168 Comments

Backing It Up: Should the Chicago Bears Draft Luke Falk as 2nd String QB?

| February 15th, 2018

The Chicago Bears have found their answer at starting quarterback, but that doesn’t mean they’re completely set at the position. It remains to be seen who else will be in the quarterback room with Trubisky this year, backing him up.

We know for sure one guy who won’t be there: Mike Glennon. Glennon’s a fine backup, and I’m sure he’ll land somewhere in 2018, but it won’t be Chicago. Then there’s Mark Sanchez, who undoubtedly proved an excellent mentor to Trubisky, and is someone I’d like to see stay with the organization in some capacity. I just don’t know if I want him out on the field if Trubisky gets injured. (Actually, I’m pretty sure I don’t.)

So what are the Bears to do?

Certainly there is never a shortage of veteran backups looking for a landing spot and the hot rumor has Matt Nagy looking at Chase Daniel this March. But there’s also another option: a rookie quarterback later in the draft.

When Ryan Pace was first hired as Chicago’s GM he was quoted as saying he wouldn’t be opposed to drafting a quarterback every year. Well he didn’t take any in years one and two, so maybe he’s due for another QB in year four?

One quarterback prospect expected to go in the later rounds, who has gotten a fair amount of press coverage due in part to making a positive impression on multiple teams during Senior Bowl week, is Washington State University quarterback Luke Falk.

Now I consider myself sort of a fair weather WSU fan. I have several family members who graduated from there, and I ended up finishing my second degree at one of their branch campuses. But I don’t consider myself a devoted alumnus. Still, I live on the west coast, watch most of their games and root for them in bowl games. All that has given me a decent look at Luke Falk over the years, and in my opinion, if he’s available on Day 3 the Bears should seriously consider him.

As of right now that would mean probably drafting him (at the earliest) in the 4th round, as Chicago doesn’t currently hold a 3rd round pick (though I wouldn’t be completely surprised if that changed by draft time). Given that NFL teams are almost universally pathological in their attempts to reach for a QB, it’s possible Falk won’t even be available by the time the Bears get to pick on Day 3, and I certainly can’t advocate taking him any earlier than that.

However, football is over and we’re a month out from free agency, so let’s speculate (because there’s nothing else to do) and assume Luke Falk is available for the Bears to take in round four. What are the potential upsides and downsides to drafting him?


Pros

  • High football-IQ
  • PAC-12 all-time leader in passing yards & touchdowns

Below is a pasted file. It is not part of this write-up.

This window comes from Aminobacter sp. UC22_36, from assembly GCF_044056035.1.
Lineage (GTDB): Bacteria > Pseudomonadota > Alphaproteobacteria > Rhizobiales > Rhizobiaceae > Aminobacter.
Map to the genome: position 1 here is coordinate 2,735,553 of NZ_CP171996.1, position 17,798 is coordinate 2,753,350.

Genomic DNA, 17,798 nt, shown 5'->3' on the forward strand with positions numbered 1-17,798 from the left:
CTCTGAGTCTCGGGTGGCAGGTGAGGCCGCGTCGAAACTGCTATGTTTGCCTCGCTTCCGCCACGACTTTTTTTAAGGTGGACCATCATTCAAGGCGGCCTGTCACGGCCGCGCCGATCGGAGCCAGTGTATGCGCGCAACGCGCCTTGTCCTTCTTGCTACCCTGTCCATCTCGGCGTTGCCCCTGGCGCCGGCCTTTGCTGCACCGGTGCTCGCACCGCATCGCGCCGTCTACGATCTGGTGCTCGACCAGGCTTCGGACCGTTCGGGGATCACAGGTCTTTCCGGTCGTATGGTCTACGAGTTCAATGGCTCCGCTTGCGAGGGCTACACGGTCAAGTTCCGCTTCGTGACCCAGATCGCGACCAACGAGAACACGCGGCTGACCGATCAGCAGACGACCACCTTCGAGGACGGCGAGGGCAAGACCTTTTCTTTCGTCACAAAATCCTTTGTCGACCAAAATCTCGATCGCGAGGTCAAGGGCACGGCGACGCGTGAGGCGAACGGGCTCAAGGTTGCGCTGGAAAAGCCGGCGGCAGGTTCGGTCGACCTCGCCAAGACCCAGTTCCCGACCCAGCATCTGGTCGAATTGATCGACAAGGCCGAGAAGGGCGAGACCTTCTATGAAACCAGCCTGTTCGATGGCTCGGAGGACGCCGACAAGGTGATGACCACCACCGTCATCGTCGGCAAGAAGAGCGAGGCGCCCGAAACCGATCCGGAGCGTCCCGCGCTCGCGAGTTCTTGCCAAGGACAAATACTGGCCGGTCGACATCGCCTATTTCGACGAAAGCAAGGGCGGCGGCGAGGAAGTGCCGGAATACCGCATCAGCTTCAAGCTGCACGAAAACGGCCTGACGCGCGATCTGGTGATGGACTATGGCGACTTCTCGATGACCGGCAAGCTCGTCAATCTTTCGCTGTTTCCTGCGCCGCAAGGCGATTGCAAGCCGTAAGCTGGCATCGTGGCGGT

• Accurate passer
  • Sees the field well
  • Strong work ethic
  • Good leadership skills
  • Mature demeanor

Cons

  • Not the strongest arm
  • Not very mobile
  • Has a tendency to hold the ball too long
  • Too slender (6’4″, 211 lbs)
  • His career stats are potentially inflated and less meaningful due to Mike Leach’s Air Raid offense

This is not an exhaustive list of Falk’s strengths and weaknesses, but it’s enough for you to get a sense of what he could potentially bring to the table as a backup quarterback. He’s an intelligent, mature, hard-working guy and an accurate passer. But he is also lacking in arm strength and pure athleticism.

How Luke Could Benefit Mitch

The primary focus for the Chicago Bears is and continues to be whatever is best for Trubisky’s development. Adding Luke Falk to the team could provide Tru with not only a smart, analytical backup who can be of help with Matt Nagy’s dynamic offense, but also offer a bit of added pressure and competition at the quarterback position.

Look, I don’t think Luke Falk could or would ever be good enough to overtake Trubisky as a starter, but having another young guy grinding for an opportunity to prove himself could push Trubisky to be even better. After all, Trubisky has already shown himself to be an intense competitor and an exceptionally hard-worker. He’s the type of guy who would be motivated by competition, not shy away from it.

The way I see it, the worst case scenario for the Bears drafting Luke Falk in a later round is that he ends up a bust on the field, but is still a sharp, professional football mind in the QB room, and the Bears cut him when the time is right.

Best case scenario? Luke Falk becomes a capable NFL-caliber backup, with the ability to step in for Trubisky if needed. Maybe he even becomes a potentially valuable trade piece. Who knows?

Predicting success in the NFL is always a complete guessing game, and the Chicago Bears still have a lot of other pressing needs. If a better, more immediately useful player is available in the fourth round the Bears should absolutely take him. I’m just suggesting the Bears keep Falk on their radar and do their due diligence. After all, if this past NFL season taught us anything, it’s that the backup quarterback position can be quite an important one.


Note

It felt wrong to write about Luke Falk and his participation in the Senior Bowl without mentioning the fact that he skipped the actual game to attend the funeral of his friend and backup quarterback, Tyler Hilinski, who tragically took his own life in January. If you’re suffering please never hesitate to reach out for help by calling the National Suicide Prevention Lifeline at 1-800-273-8255. Take care of yourselves, Bears fans.

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  • SC Dave

    Had a chuckle at the “nothing else to do”. Truth.

    • BenderMcLugh

      6’4″ 211lbs doesn’t seem slender to me honestly

      • DaBearsBlog

        6’4″ 211 is rail thin

        • BenderMcLugh

          how tall are you, Jeff?

      • Dis Guy Trublinsky (Johnnywad)

        For NFL football it is. He’s 4 to 5 inches taller than most guys his weight in the league.

      • CanadaBear